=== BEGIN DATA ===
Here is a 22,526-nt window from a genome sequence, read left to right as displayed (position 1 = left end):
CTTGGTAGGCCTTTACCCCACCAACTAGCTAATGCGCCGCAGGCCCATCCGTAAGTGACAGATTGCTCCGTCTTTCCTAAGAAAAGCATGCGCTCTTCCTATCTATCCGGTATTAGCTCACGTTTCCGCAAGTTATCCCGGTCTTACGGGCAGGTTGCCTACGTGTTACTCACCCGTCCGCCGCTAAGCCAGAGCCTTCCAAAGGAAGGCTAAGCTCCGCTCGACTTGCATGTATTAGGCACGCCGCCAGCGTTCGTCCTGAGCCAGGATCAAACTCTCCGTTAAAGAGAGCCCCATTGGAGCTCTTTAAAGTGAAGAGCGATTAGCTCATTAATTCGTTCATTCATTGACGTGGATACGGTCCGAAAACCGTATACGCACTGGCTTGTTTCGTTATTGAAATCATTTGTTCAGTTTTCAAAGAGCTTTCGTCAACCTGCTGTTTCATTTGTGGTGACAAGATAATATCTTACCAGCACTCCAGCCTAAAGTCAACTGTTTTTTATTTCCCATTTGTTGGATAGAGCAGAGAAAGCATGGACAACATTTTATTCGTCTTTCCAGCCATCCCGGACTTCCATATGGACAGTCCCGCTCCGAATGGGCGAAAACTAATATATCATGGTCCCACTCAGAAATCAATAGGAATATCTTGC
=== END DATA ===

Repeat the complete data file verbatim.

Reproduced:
Here is a 22,526-nt window from a genome sequence, read left to right as displayed (position 1 = left end):
CTTGGTAGGCCTTTACCCCACCAACTAGCTAATGCGCCGCAGGCCCATCCGTAAGTGACAGATTGCTCCGTCTTTCCTAAGAAAAGCATGCGCTCTTCCTATCTATCCGGTATTAGCTCACGTTTCCGCAAGTTATCCCGGTCTTACGGGCAGGTTGCCTACGTGTTACTCACCCGTCCGCCGCTAAGCCAGAGCCTTCCAAAGGAAGGCTAAGCTCCGCTCGACTTGCATGTATTAGGCACGCCGCCAGCGTTCGTCCTGAGCCAGGATCAAACTCTCCGTTAAAGAGAGCCCCATTGGAGCTCTTTAAAGTGAAGAGCGATTAGCTCATTAATTCGTTCATTCATTGACGTGGATACGGTCCGAAAACCGTATACGCACTGGCTTGTTTCGTTATTGAAATCATTTGTTCAGTTTTCAAAGAGCTTTCGTCAACCTGCTGTTTCATTTGTGGTGACAAGATAATATCTTACCAGCACTCCAGCCTAAAGTCAACTGTTTTTTATTTCCCATTTGTTGGATAGAGCAGAGAAAGCATGGACAACATTTTATTCGTCTTTCCAGCCATCCCGGACTTCCATATGGACAGTCCCGCTCCGAATGGGCGAAAACTAATATATCATGGTCCCACTCAGAAATCAATAGGAATATCTTGC